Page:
Novermber 30th and the fight of our lives

4 Dec

On Novermber 30th I was out on strike as a member of Unison. I have no idea if Unison is the right union for the work I do. In the work I do (other than the printing and book making) I either have no colleagues or they don’t see the point of being in a union because they work for a community charity. The strike was about pensions. I work 3 different jobs, none of which have a contract so none have sick pay…let alone a pension. But I went on strike. Like a lot of other precarious workers.

Why did I go on strike?

I went on strike because it’s precarious work or no work at all, because at some point I hope to be able to rely on being secure in old age and because I’ve really had enough of having no foreseeable security at all. I worked it out the other day. In the last 7 years I’ve worked 15 different jobs and lived in 8 different houses. Things aren’t getting any better. And I know it’s not just me, it’s not even a chunk of us. It’s all of us. It’s everything we hoped for ourselves. Gone.

I went on strike because at least it’s a start, despite the fact that the unions are well behind where they need to be and that their hands are tied by all the laws that broke the unions after the last big disputes. I’m doubtfull of their power and I’m doubtful that they wont just make a deal at some point that falls painfully short…but even then it’d just be a pensions deal…

At the Hackney Town Hall picket and rally I made placades with the kids

And in central london, where a march was held you saw old Red Ken speaking at the trade union rally at Embankment while at the same time hundreds of young workers, students and unemployed (people mostly not in unions) gathered at Picadilly Circus to see what the Occupy lot had planed because the mainstream march and rally falls so short, and there were more pockets of young un-unionised protest, college age students having a street party on The Strand, local support for picket lines (including in Hackney where 37 people were arrested while showing support) for example.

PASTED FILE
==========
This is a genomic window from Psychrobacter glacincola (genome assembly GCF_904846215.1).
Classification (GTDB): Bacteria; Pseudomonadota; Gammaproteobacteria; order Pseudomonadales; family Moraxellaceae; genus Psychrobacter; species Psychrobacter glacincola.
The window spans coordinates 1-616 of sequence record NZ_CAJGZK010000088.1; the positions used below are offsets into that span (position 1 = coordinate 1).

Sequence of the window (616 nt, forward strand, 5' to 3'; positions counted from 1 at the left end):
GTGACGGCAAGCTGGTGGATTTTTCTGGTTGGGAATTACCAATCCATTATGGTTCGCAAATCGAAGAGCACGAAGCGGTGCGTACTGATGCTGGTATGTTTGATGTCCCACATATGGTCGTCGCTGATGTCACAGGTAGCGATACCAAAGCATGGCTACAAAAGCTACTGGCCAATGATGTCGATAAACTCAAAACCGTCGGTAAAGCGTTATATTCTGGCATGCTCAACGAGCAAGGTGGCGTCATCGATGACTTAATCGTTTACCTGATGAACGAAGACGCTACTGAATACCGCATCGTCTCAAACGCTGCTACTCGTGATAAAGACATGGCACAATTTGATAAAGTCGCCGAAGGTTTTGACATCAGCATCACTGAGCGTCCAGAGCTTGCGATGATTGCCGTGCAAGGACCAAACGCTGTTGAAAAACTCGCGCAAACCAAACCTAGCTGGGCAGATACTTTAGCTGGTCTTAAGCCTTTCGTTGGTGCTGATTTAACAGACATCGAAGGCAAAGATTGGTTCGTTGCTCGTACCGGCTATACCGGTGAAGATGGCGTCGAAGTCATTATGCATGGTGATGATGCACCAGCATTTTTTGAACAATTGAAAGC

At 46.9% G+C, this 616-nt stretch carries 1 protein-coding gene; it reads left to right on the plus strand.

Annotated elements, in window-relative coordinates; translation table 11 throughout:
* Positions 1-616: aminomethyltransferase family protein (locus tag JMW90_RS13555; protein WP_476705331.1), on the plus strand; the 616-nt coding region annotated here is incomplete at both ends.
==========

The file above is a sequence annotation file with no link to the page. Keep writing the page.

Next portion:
Occupy protesters on hang a banner from the roof of Panton House, offices of the highest paid CEO in the FTSE 100

And after one day of strike action the response from Cameron is pure and outright class war as if he thinks it’s all a big game. I’m sure that is how it feels to him. I doubt he’s ever even known someone who knows someone who struggled to get by or who uses the NHS.

I’ve heard teachers talking about possible plans for further strike action, not just a day here and there but I’m hearing weekly and then increasing from there- and thats still just on the issue of pensions. We’ve got the fight of our lives on our hands we really have. And we are going to have less and less to loose as those things that we hoped for for ourselves, our friends, family and community are stripped away and in their place we are left with…unpaid labour and nowhere to live. The kids involved in the summer riots knew it.

We need to get angry because they are coming to take our futures. And this was always going to happen. We’re only worth anything while we are making someone else some money. Now they don’t want us they act like we are robbing them. Thats the way this shitty system works. Thats the way it’ll always work, no matter how much we fiddle with the edges.

It’s now or never…

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